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The System Fails NYC Special Needs Students

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Have we gone from, “No Child Left Behind” to leaving our Special Needs students behind? Reading the article posted in the New York Times, “Thousands of New York City Students Deprived of Special Education” by Kate Taylor, brings up the worst nightmare for any special need parent. You attend all the PPT meetings and set up an IEP (Individualized Education Pan) where you are assured that certain services will be in place for your child. Yet, there is no check to know if the services are actually delivered.   Typically, there is a yearly meeting to review the IEP goals and objectives and see whether they have been met. Often there is no specific system in place to know if students are getting the services they need or even if they are getting services that are addressing the goals of the individual child.

At a recent parent advocate conference, parents questioned how much they need to understand and know the laws if their child is to get the services they require.  As one parent said, “Some of you can ask your child if they saw Mrs. Raymond for speech today.  But I have a nonverbal child and I have to trust the system.” Now we learn after reading Taylor’s article that  because of a computer ’glitch’ some 5% or  9,000 students in NYC never received services and another 35% or more than 60,000 were only getting some of the services recommended for them.

In December 2015, The Every Student Succeeds Act replaced No Child Left Behind. The new law eliminates the much-maligned No Child Left Behind Act, which hadn’t been updated since Congress passed it in 2001. The Every Student Succeeds Act limits the role of the federal government. This new law allows states to create their own accountability systems, their own teacher evaluation systems, and gives them new flexibility in deciding how to fix failing schools and close achievement gaps. There were initially concerns that the bill would not provide enough guardrails to ensure the most underserved populations – poor students, racial minorities, students with disabilities and those still learning English – are keeping pace.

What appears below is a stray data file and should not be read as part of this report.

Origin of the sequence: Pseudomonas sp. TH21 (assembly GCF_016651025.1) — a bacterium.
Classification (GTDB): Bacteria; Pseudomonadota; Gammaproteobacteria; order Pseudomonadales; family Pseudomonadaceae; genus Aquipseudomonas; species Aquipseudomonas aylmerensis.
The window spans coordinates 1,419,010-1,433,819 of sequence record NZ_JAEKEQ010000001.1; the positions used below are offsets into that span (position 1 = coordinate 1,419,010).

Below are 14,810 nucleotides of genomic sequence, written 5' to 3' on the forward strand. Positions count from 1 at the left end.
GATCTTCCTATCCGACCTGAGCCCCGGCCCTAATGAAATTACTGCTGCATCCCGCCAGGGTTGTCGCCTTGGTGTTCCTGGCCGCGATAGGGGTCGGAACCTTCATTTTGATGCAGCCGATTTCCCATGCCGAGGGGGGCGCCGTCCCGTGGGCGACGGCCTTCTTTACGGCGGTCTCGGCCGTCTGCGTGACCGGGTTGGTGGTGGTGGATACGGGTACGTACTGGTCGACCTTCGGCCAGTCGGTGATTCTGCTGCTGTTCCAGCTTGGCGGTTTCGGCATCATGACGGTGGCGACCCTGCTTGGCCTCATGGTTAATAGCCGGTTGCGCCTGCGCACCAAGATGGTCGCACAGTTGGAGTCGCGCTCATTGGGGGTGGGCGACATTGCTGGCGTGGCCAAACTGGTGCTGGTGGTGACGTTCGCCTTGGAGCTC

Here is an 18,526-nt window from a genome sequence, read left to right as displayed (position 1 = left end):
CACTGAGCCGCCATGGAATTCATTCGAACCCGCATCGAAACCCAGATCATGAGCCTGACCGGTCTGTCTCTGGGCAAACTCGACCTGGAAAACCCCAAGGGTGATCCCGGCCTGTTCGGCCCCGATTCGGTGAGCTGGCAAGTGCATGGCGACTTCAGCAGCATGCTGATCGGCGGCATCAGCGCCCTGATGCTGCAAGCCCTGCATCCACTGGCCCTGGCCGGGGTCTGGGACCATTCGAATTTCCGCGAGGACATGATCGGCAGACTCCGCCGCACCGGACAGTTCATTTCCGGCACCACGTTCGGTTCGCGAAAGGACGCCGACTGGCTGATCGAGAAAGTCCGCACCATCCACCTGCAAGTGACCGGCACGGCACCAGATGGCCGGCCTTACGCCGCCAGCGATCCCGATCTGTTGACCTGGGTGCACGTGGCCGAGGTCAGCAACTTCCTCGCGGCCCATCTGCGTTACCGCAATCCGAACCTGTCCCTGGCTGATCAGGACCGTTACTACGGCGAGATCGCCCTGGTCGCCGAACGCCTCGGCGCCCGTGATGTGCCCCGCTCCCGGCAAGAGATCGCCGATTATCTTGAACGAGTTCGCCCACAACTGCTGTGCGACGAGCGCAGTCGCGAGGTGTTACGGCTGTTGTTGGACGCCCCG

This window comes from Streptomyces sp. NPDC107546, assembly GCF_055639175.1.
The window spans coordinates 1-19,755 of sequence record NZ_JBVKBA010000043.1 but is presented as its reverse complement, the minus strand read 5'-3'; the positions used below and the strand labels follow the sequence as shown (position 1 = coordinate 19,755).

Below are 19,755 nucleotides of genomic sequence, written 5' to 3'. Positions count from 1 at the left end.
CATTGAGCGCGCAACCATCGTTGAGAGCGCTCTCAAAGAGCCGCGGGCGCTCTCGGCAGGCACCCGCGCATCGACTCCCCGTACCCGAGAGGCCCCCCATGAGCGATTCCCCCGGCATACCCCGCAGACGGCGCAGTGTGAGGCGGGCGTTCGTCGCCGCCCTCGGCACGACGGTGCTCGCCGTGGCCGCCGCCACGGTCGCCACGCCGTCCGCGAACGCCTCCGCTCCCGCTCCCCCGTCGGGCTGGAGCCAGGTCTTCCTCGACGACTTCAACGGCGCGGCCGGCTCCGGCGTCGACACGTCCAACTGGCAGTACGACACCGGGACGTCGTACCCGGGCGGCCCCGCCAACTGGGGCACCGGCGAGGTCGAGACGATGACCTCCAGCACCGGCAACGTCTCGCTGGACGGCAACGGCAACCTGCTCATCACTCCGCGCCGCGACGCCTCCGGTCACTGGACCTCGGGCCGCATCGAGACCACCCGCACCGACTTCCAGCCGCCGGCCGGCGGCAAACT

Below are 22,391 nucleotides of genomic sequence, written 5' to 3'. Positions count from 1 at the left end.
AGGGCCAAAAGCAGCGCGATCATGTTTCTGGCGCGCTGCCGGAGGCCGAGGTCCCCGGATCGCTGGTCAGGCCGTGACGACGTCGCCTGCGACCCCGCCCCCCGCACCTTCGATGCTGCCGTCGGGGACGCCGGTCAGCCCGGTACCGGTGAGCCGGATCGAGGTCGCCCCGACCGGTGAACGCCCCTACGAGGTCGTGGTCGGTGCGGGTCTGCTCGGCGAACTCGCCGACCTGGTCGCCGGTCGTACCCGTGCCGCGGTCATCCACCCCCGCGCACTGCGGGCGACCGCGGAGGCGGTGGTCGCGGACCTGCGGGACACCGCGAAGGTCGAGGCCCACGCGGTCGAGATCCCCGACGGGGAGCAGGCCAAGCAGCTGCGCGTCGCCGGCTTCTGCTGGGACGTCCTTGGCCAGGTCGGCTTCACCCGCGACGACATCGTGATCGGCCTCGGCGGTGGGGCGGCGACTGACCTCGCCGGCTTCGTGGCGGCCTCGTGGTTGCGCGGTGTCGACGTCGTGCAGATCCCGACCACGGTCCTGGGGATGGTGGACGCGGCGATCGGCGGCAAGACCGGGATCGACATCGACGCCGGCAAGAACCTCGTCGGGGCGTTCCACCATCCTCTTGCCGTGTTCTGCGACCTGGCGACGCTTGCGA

Well, if “Every Student Succeeds Act” is meant to  keep in place the most important aspects of No Child Left Behind, then we have to make sure that the New York public school system  has just that, a “system” to make sure that ‘every student succeeds,’ especially our special needs students who can’t advocate for themselves. While the federal government is trying to fix a failing program and give more accountability to states and city governments, who is assuring the parents that their children are getting the required services that they need and deserve?

Laurel Peterson

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